Includes all cases of striker's ball passing through its hoop in order and hitting another (old 16(b)(3) and (4) incorporated). (a) covers case where ball is clear of non-playing side, in which case both hoop and roquet are made; (b) covers the cases when it is not, in which case either hoop or roquet, but not both, are made (unless, (c) the striker's ball ends in contact with another ball). (a)(2) makes it clear that double tap caused solely by impact with ball is legal in hoop and roquet situation.

Errors - The Main Issue

 Forestalling and play following minor errors were the main area of contention. Two diametrically opposed camps, transcending national boundaries, crudely:

Players have a duty to play the game according to the laws. All errors should be punished by end of turn and Adversary should not warn.
Players have a duty to ensure that the game is played according to the laws. Play in error should be ignored as invalid and Adversary should warn.

Compromise: minor errors would not be fatal in themselves, and so should be forestalled, but turn ends if it would have done for other reasons before the minor error was discovered.

Errors - other general points

  • Clearer distinction between errors (Laws 25-28), of which faults (Law 28) are a subset, and interferences (Laws 30-35).
  • Limit of claims is generally first stroke of next turn for fatal errors other than faults, next stroke but one (if earlier) for others.
  • Restricted remedies dropped except that no peg point may be scored when playing a wrong ball (though hoop points can).

Errors - Specific Laws

Expanded version of old 26(b,c). ``Rectification'' and ``Strokes in Error'' defined more precisely; ``Condoning'' dropped. The striker must not deliberately commit an error (including a fault) and must immediately declare/announce any that he suspects he has committed.
Resolves conflict between old 26(a)/45(b)/49(b). Principle is that Adversary must not forestall if striker is about to do something fatal, otherwise he must do so immediately, unless he would interrupt him while striking unnecessarily. ``issues a request'' to clarify that the striker may be unaware of being forestalled. Playing when forestalled now an interference (see 32).
Not quite as clear cut as it seems because 27(j) indirectly invokes other laws.
Broken down into two cases for clarity.
Two provisions to mitigate effect of allowing points to stand: limit of claims is start of first turn to be started with the correct ball and reversal of colours.
General procedure. Note that either player may get relief under Law 33 if ball misplaced due to active interference rather than failure to place it properly.
New exemption for minor physical misplacement.
New term ``Purporting to take croquet'' covers both old 30(a) (from wrong ball) and 30(b) (when not entitled).
New fatal error, to prevent striker getting huge advantage in some situations.
Non-fatal, unless turn ends under 27(j). Interchange option dropped. Similarly 27(f).
and 27(h) Two new specific cases, to extend limit of claims. Note ``materially'' in (g) to avoid unverifyable claims.
What used to be the ``General Rule'' (old 29).
The heart of the compromise. Errors under 27(e-h) which are discovered before their limit of claims are always rectified, but the striker's turn ends if it would otherwise have done so during the stroke(s) in error.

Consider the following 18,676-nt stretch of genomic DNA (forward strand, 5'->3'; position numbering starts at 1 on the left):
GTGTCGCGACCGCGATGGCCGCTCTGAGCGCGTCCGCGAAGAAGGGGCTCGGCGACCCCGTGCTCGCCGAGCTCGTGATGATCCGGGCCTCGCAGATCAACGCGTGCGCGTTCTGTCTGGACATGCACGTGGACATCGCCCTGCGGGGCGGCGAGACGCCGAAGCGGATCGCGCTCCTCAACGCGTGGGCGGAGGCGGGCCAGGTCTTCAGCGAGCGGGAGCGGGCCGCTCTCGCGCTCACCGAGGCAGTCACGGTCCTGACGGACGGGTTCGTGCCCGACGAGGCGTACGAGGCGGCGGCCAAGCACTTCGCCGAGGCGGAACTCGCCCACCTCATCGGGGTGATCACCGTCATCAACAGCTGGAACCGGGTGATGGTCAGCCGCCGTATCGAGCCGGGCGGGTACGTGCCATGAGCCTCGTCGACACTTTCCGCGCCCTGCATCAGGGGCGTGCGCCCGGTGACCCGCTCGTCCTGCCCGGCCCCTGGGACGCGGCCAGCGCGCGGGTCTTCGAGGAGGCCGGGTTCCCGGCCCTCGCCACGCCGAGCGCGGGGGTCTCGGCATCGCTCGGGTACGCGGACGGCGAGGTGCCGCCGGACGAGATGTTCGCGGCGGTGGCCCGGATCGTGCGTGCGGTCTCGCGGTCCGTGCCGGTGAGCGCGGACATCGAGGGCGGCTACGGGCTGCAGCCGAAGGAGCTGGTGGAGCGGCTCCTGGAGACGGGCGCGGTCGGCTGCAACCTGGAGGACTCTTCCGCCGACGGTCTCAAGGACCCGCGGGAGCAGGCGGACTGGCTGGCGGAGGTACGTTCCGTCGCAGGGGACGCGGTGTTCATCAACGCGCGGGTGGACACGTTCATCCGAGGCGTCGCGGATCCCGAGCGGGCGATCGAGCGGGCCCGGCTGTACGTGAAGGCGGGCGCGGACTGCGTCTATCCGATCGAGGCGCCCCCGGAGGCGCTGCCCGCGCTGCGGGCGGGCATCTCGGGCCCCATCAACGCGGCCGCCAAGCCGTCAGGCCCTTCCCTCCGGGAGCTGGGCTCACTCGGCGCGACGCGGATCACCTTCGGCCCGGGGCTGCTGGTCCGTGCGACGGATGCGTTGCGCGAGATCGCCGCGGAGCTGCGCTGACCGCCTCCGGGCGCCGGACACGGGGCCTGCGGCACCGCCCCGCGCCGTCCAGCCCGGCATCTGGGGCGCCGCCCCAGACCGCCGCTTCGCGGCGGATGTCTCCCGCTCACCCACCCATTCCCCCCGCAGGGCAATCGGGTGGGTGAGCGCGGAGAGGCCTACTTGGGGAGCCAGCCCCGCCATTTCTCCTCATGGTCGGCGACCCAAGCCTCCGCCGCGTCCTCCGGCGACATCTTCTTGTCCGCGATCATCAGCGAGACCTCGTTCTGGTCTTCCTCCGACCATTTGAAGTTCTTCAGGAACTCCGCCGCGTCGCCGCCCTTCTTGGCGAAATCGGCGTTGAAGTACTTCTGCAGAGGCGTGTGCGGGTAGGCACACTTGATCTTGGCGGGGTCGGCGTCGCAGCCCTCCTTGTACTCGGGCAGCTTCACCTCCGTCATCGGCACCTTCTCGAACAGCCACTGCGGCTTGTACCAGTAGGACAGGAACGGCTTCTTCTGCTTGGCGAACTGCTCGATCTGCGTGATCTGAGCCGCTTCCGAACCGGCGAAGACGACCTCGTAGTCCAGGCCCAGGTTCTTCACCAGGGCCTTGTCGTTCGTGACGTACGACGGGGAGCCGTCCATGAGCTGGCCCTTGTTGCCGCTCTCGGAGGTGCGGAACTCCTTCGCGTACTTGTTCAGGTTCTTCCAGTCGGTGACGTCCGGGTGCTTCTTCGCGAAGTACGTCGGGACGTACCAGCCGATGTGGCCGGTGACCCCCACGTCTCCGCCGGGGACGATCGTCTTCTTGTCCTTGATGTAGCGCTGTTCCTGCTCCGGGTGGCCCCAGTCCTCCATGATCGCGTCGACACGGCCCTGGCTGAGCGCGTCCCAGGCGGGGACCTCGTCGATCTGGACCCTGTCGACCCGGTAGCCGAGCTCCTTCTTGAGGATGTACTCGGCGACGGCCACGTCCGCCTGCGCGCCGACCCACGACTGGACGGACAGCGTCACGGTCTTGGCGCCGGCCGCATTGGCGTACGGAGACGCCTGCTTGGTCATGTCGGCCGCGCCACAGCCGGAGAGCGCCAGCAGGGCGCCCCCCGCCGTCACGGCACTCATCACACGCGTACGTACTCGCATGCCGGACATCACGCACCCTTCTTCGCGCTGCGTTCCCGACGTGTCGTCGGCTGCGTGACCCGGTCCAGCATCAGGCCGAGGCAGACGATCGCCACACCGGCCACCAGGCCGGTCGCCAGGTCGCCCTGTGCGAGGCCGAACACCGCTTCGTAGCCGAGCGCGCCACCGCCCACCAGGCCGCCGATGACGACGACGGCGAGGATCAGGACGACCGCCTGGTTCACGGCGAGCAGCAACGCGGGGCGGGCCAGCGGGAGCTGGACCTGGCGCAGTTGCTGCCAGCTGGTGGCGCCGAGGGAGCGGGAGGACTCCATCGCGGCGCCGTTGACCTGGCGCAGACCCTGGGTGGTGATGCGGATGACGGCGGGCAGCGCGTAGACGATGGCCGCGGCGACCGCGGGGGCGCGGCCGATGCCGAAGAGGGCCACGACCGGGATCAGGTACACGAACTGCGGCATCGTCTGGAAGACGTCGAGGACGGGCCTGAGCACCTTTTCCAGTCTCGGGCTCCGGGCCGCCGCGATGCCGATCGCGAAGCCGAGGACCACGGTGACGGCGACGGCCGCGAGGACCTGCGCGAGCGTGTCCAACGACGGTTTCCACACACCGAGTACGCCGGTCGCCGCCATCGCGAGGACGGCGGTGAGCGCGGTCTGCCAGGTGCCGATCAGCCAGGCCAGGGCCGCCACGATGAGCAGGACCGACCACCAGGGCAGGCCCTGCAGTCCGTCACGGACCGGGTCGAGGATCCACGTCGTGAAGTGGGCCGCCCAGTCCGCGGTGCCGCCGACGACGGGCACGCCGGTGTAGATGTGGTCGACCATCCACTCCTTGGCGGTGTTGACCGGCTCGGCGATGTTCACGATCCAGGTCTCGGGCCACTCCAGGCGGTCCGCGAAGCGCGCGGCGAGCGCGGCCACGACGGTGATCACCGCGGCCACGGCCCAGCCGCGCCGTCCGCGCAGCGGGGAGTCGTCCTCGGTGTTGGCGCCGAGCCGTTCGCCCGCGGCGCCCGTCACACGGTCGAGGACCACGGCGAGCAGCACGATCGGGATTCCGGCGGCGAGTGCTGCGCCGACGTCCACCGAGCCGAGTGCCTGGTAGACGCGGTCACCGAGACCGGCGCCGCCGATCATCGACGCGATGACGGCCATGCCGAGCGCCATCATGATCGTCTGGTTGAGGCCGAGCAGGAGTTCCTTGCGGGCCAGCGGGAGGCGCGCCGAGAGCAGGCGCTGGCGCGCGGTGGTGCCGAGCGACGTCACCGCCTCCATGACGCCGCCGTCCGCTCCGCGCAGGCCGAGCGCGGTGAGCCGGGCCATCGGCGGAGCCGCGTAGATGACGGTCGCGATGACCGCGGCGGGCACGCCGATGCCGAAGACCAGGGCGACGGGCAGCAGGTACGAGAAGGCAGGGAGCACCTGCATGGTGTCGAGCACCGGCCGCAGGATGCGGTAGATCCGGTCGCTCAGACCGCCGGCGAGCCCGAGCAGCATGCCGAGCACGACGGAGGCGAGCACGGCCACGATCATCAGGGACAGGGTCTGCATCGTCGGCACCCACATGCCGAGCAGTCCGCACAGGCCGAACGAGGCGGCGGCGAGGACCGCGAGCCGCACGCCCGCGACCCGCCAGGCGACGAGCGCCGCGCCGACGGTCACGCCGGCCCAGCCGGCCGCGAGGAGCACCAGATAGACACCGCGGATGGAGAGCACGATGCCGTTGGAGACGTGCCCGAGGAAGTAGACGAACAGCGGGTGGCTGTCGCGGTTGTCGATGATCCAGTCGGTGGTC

Faults re-ordered into a more logical sequence. Dropping or throwing mallet now a fault. ``Pushes or pulls'' amalgamated into ``maintains contact''; both it and multiple contacts exonerated if caused by a ball roqueted or pegged out. Multiple contacts in croquet stokes under discussion.
Adversary has option as to whether balls go back; points always cancelled. See 37(h) for handicap play.
Under discussion, but I would imply ``solely''.


Introduces interferences, which may be committed by either or neither player. Both players must forestall play immediately on suspecting one. In general, the game reverts to the state it was in immediately prior to the interference; any previous errors within then within their limit of claims should then be dealt with.
Previously error 30(d). Play now only goes back to when it was first affected, rather than when the ball failed to be or was wrongly removed.
Previously error 35. ``Limit of claims'' now the end of the game; replay now available if clip misplaced, but not if false information given, by an outside agency.
Previously error 27, ``Playing when not entitled'', but a strict reading implied the turn ended.
Covers balls moving and being moved both during and between strokes (old 22, 33 and 34): in particular, ball moving during a stroke now covered. Replay now available if the outcome of a stroke is affected because a ball has been moved beforehand.
(a) is new; note the (a)(2) is restricted to physical interference only. (b-e) replace old 23 and 24; provision for replacing balls not moved more flexible.
These provisions are new, though (a) is strictly redundant, being covered by 4(e).

Other forms of Play

Options for changing mind now spelt out.
The ``Norfolk'' provision. Balls have to be replaced if a (full) bisque is taken. Beware advice and change of mind.
Restoration of Bisques changed in line with error laws.
Clarifies partner's liability to commit faults.
Points scored when playing with partner's ball cancelled.
(4) is kind to beginners!
Reg's 14-pt game regularised.


Some re-arrangement but principles unchanged.

Procedure after wrongful advice spelt out.
Promoted from Appendix 2.
``If available'' added to (c); (d) and (f) new.
ORLC incorporated and non-literal interpretation mandated. ``Adequately'' added in (b)(4). (c) expanded, but referee must act ``as best meets the justice of the case''


  • Few substantive changes, but many details clarified
  • Expedition regularised
  • Corners no longer special
  • Ball at rest redefined
  • Election of striker's ball relaxed
  • Treatment of Errors and Interferences rationalised
  • Consult adversary after a fault
  • Carry your law book and use ORLC if in doubt

Author: Ian Vincent
All rights reserved © 2004-2008

Updated 28.i.16